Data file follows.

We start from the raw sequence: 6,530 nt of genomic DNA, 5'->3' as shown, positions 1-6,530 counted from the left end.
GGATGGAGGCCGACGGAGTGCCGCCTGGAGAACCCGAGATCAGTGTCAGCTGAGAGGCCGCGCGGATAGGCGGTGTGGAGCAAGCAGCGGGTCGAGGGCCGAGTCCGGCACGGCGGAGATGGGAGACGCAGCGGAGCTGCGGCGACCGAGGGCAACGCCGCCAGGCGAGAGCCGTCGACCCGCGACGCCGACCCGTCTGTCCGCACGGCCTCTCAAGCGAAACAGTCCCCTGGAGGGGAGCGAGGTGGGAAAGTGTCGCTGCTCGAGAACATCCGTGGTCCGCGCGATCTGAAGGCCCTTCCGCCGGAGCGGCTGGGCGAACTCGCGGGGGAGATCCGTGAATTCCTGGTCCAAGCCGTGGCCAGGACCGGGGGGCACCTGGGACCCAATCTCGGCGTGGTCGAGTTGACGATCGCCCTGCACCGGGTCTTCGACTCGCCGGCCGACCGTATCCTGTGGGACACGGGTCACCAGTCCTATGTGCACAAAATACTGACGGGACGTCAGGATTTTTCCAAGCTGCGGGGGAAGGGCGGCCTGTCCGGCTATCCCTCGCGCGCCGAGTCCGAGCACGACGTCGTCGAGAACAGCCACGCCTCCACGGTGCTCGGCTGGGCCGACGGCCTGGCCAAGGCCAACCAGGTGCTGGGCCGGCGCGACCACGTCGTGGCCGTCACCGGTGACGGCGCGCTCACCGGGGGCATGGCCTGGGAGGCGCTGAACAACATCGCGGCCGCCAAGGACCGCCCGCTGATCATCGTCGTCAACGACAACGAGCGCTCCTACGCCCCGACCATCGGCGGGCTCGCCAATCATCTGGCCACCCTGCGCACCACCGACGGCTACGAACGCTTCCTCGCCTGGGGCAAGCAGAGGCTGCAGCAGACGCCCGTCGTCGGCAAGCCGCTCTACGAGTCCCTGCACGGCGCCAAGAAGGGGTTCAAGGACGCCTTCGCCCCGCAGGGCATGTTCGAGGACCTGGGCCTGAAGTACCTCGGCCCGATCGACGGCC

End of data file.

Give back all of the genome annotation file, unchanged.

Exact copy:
We start from the raw sequence: 6,530 nt of genomic DNA, 5'->3' as shown, positions 1-6,530 counted from the left end.
GGATGGAGGCCGACGGAGTGCCGCCTGGAGAACCCGAGATCAGTGTCAGCTGAGAGGCCGCGCGGATAGGCGGTGTGGAGCAAGCAGCGGGTCGAGGGCCGAGTCCGGCACGGCGGAGATGGGAGACGCAGCGGAGCTGCGGCGACCGAGGGCAACGCCGCCAGGCGAGAGCCGTCGACCCGCGACGCCGACCCGTCTGTCCGCACGGCCTCTCAAGCGAAACAGTCCCCTGGAGGGGAGCGAGGTGGGAAAGTGTCGCTGCTCGAGAACATCCGTGGTCCGCGCGATCTGAAGGCCCTTCCGCCGGAGCGGCTGGGCGAACTCGCGGGGGAGATCCGTGAATTCCTGGTCCAAGCCGTGGCCAGGACCGGGGGGCACCTGGGACCCAATCTCGGCGTGGTCGAGTTGACGATCGCCCTGCACCGGGTCTTCGACTCGCCGGCCGACCGTATCCTGTGGGACACGGGTCACCAGTCCTATGTGCACAAAATACTGACGGGACGTCAGGATTTTTCCAAGCTGCGGGGGAAGGGCGGCCTGTCCGGCTATCCCTCGCGCGCCGAGTCCGAGCACGACGTCGTCGAGAACAGCCACGCCTCCACGGTGCTCGGCTGGGCCGACGGCCTGGCCAAGGCCAACCAGGTGCTGGGCCGGCGCGACCACGTCGTGGCCGTCACCGGTGACGGCGCGCTCACCGGGGGCATGGCCTGGGAGGCGCTGAACAACATCGCGGCCGCCAAGGACCGCCCGCTGATCATCGTCGTCAACGACAACGAGCGCTCCTACGCCCCGACCATCGGCGGGCTCGCCAATCATCTGGCCACCCTGCGCACCACCGACGGCTACGAACGCTTCCTCGCCTGGGGCAAGCAGAGGCTGCAGCAGACGCCCGTCGTCGGCAAGCCGCTCTACGAGTCCCTGCACGGCGCCAAGAAGGGGTTCAAGGACGCCTTCGCCCCGCAGGGCATGTTCGAGGACCTGGGCCTGAAGTACCTCGGCCCGATCGACGGCC